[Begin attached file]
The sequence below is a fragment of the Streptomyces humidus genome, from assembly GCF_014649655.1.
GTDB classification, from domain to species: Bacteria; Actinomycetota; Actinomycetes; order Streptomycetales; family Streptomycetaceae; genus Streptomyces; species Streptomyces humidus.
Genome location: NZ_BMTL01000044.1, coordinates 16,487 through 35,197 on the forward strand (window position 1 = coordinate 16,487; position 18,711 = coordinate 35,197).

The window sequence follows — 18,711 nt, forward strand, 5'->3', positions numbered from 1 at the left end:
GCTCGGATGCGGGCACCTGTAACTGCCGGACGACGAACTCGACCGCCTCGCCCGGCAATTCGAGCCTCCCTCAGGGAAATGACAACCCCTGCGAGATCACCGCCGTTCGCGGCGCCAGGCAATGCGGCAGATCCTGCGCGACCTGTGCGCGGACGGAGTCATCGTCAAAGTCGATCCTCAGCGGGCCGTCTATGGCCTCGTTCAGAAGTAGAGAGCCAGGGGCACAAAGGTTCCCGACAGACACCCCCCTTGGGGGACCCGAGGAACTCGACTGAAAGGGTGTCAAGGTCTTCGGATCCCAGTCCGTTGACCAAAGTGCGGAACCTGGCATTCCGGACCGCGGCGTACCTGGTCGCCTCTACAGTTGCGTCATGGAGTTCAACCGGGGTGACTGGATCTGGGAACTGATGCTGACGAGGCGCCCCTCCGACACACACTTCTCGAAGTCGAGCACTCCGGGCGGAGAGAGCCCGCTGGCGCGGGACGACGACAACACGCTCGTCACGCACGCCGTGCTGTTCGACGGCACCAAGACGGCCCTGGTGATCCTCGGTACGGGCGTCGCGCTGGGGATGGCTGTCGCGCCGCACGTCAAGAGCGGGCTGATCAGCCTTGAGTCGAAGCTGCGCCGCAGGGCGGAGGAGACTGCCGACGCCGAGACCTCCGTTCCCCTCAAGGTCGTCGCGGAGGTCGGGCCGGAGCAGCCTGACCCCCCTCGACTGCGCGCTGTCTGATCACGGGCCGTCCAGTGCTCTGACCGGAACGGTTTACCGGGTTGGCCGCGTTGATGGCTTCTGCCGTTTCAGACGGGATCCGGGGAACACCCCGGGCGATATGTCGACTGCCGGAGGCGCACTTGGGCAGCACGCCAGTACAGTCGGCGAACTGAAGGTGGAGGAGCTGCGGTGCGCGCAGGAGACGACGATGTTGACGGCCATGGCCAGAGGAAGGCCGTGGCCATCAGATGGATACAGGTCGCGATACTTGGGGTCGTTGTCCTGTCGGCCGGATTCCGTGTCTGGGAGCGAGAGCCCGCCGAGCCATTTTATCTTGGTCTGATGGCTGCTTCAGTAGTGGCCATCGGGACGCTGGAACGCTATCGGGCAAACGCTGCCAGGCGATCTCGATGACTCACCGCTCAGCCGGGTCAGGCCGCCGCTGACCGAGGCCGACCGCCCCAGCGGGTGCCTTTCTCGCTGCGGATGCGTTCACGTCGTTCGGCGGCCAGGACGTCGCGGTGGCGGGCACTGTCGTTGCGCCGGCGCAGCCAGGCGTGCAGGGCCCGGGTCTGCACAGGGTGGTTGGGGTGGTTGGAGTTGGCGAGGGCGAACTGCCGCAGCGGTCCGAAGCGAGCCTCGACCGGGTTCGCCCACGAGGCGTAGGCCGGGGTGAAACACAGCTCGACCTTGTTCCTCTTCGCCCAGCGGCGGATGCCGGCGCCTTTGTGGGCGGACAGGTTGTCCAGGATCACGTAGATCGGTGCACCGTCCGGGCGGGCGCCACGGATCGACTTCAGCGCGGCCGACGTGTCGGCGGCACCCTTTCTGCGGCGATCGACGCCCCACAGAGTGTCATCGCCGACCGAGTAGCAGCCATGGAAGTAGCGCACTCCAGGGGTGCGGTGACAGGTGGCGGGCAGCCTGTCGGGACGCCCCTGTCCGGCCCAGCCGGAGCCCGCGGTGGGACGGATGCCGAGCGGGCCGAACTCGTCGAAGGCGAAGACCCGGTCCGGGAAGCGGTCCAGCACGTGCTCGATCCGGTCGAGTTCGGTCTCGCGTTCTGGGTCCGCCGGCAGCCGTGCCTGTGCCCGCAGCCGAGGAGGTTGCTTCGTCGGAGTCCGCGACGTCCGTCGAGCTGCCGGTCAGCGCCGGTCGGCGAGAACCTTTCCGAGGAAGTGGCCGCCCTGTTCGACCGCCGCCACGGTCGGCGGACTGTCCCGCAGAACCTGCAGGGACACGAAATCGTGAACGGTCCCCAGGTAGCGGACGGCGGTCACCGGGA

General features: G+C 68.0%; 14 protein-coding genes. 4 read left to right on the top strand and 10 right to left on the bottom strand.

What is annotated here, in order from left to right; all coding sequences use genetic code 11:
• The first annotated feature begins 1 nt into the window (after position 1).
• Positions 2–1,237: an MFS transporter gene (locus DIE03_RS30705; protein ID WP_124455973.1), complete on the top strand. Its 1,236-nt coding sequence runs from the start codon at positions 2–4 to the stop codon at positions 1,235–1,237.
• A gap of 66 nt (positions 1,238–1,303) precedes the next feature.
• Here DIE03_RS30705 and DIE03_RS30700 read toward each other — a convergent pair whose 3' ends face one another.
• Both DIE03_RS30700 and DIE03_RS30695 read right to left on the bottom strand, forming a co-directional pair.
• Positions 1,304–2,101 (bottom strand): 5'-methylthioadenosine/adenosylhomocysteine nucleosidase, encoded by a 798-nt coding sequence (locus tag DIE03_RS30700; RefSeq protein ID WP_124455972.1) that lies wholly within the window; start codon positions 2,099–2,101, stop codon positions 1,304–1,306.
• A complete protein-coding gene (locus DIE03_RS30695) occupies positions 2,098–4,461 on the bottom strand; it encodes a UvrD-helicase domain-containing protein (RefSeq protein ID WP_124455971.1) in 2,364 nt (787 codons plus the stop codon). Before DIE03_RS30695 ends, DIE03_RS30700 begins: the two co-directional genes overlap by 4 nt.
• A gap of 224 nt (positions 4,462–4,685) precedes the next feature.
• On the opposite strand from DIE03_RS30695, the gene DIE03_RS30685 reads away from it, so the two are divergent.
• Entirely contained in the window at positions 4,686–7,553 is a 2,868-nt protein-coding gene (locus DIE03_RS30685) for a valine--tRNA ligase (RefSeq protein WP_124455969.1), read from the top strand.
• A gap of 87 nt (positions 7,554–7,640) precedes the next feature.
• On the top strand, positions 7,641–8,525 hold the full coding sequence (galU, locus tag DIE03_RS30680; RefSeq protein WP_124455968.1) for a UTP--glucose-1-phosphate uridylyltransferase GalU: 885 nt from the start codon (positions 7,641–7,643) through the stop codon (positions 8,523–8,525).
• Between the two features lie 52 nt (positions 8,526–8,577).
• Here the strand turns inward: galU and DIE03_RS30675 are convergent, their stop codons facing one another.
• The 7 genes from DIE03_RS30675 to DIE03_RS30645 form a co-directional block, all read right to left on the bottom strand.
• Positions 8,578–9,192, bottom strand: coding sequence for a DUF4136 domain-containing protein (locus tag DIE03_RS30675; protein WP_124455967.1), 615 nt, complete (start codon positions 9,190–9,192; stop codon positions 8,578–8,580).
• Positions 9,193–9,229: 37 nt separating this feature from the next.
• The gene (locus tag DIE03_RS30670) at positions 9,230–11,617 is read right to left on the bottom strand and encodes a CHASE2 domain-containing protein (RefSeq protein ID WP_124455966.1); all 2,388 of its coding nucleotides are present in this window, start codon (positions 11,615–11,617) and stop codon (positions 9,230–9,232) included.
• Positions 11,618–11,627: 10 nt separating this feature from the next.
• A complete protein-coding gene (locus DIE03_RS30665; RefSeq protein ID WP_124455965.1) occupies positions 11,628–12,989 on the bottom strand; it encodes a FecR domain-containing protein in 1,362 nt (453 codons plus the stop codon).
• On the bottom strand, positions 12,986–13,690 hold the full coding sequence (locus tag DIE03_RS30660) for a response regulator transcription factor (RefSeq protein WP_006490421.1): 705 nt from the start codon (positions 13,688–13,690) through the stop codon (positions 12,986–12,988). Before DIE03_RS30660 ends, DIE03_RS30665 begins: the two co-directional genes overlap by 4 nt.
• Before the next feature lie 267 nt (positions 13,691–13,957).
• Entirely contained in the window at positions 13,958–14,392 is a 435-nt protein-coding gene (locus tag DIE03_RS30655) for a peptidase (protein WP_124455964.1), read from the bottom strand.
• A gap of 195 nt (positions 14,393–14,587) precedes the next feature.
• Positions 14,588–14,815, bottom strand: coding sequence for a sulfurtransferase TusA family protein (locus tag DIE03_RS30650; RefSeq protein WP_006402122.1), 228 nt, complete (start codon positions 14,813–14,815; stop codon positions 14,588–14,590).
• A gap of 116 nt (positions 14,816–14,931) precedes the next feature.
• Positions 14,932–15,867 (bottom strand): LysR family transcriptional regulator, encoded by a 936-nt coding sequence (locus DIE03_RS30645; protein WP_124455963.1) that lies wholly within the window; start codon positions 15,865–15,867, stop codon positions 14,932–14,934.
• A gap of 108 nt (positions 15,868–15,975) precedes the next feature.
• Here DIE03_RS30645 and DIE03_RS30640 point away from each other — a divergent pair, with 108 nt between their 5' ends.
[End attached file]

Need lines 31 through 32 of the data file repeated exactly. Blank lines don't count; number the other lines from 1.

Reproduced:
• A gap of 195 nt (positions 14,393–14,587) precedes the next feature.
• Positions 14,588–14,815, bottom strand: coding sequence for a sulfurtransferase TusA family protein (locus tag DIE03_RS30650; RefSeq protein WP_006402122.1), 228 nt, complete (start codon positions 14,813–14,815; stop codon positions 14,588–14,590).